If a bishop sins at Provo, three people at Idaho Falls go to hell.

But the NBC weather map is wrong about one thing:  If it rains in
Washington, it usually rains in northern Idaho in more ways than one.  Or
more correctly, if they don't get rain, our wheat doesn't grow either.

And if a bank fails at Salt Lake City, another tumbleweed blows down the
streets of Pocatello.

Only the Boise Valley is pretty much self-contained and therefore capable
of influencing the neighbors more than it is influenced.  But wouldn't you
know it?  Boise Valley is located next to a portion of Oregon that mostly
is unpopulated.  Our one chance to shape lives in another state and there's
nobody there to be shaped.

Most Idahoans live so near the edge of the state that they are really the
residents of two states.  Nowhere is that more true than in Lewiston,
Idaho/Clarkston, Wash., a bi-state community (that is not to be confused
with a bisexual community where all the women live on one side of the
border, all the men on the other side and they are both the same person).
We have everything here because we live in two states at once.  What I don't
have in Idaho, I can and go get at the other end of an interstate bridge
within sight of my house.  I buy my liver in Idaho and my onions in
Washington, my ice cream in Idaho and my strawberries in Washington, my
Bibles in Idaho and my beer in Washington.

To the people who live here, Lewiston, Idaho, and Clarkston, Wash., are two
halves of the same town Lewiston-Clarkston, Idawash.

When we drive across that bridge, we don't think of it as going to another
state.  When we are at Clarkston, we are here.  When they are at Lewiston,
they are here.  With all due respect to Gertrude Stein, maybe when you're
at Oakland there's no there there, but there's a lot of here here.

That has its advantages in both directions.  People in this part of Idaho
had a lottery long before the rest of the state because it was on the other
side of town at Clarkston.

And to a Lewiston resident, the bars close when the Washington Legislature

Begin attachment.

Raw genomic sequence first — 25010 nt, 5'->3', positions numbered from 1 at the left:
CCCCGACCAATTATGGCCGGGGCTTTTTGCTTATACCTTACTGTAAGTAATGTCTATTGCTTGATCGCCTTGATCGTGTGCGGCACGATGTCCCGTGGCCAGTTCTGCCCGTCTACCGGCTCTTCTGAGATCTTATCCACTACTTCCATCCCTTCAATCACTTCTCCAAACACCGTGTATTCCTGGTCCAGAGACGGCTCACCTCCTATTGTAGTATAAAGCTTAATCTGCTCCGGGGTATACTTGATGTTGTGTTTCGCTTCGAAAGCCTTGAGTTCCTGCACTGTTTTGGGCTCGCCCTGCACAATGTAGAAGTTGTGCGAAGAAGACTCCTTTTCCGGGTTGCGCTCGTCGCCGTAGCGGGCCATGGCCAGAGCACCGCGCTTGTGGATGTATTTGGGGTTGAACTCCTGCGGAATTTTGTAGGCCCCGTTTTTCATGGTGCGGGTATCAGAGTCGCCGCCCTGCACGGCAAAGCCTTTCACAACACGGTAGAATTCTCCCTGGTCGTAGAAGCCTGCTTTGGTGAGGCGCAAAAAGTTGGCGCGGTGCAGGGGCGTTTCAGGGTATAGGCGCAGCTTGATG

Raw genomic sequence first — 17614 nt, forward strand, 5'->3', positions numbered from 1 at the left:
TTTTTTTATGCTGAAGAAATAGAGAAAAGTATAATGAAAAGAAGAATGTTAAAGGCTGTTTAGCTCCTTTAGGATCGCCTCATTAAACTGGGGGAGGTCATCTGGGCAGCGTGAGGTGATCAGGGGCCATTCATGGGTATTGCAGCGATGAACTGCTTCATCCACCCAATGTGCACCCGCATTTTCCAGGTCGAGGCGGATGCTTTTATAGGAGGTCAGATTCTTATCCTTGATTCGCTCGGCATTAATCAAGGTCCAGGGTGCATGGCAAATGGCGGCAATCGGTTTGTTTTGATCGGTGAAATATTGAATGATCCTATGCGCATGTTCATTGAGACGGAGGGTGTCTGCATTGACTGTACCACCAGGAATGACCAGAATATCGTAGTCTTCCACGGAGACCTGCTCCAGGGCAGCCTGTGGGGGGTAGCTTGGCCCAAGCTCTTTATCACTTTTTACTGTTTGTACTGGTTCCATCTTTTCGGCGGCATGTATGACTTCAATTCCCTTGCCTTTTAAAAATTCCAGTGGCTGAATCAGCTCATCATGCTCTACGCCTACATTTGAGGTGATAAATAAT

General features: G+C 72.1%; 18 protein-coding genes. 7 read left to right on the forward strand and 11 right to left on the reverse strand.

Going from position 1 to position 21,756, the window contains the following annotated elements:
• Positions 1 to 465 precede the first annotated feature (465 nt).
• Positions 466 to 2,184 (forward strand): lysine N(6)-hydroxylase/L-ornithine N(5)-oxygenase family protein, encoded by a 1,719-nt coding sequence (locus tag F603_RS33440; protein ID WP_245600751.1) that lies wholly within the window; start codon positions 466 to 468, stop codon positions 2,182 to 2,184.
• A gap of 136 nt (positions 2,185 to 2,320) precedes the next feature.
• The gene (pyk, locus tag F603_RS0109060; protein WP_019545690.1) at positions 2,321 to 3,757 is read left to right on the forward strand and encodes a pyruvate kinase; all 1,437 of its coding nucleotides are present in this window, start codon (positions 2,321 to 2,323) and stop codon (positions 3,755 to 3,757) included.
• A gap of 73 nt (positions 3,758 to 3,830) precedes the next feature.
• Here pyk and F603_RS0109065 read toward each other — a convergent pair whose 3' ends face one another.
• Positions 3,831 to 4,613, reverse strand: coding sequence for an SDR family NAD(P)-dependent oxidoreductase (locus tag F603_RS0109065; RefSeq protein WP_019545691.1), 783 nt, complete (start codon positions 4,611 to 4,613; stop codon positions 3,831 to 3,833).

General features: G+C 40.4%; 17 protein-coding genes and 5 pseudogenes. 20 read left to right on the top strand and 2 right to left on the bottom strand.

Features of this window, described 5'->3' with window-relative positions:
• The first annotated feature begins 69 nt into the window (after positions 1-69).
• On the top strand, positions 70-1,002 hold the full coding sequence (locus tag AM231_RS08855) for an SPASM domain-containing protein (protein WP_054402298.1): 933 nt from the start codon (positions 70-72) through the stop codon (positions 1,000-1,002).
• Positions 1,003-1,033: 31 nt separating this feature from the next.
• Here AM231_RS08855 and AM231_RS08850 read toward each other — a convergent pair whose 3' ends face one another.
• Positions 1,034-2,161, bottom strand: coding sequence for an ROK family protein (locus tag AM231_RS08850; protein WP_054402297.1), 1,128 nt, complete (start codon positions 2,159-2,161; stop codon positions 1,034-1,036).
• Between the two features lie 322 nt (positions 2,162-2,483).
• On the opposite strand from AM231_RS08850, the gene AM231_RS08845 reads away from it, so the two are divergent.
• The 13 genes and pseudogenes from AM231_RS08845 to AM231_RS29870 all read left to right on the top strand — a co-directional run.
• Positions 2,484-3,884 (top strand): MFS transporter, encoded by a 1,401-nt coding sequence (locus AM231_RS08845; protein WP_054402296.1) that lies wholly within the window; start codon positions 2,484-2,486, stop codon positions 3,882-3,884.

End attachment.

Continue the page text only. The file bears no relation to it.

says so, not when Idaho lawmakers say so.

Boise forbids us to sin.  Olympia encourages it and uses the taxes to
upgrade services at Seattle.

Conversely, there are a lot of dry Sunday holes in southeastern Idaho
because the Utah Legislature doesn't like that sort of thing.  The Utah
Legislature's idea of fun is a cup of hot chocolate with your Twinkie.  In
fact, most of the political influence in Idaho comes from either Washington
or Utah.  Not only is nearby Oregon too underpopulated to have any clout,
but there is too much nothing between Idaho and the neighbors in British
Columbia, Montana, Wyoming and Nevada for any of those fellow Westerners to
have much effect on our social or political tendencies.  It is primarily
Washington and Utah that tug at this state.  In fact, Idaho is probably such
a long state today because it is made of hot lava and has been pulled too
hard from both ends all these years.

But that is the strength of Idaho its cross-fertilization between a wicked
state like Washington and a saintly state like Utah.  And you know the
answer before I ask the question:

What do you get when you cross a Washingtonian with a Utahan?  An Idahoan,
of course.

But is that so awful?  After all, the people of Washington and Utah have
been such good neighbors and friends these past 100 years that you could
say a lot worse about the people of Idaho than that they are a blend of
those two parts.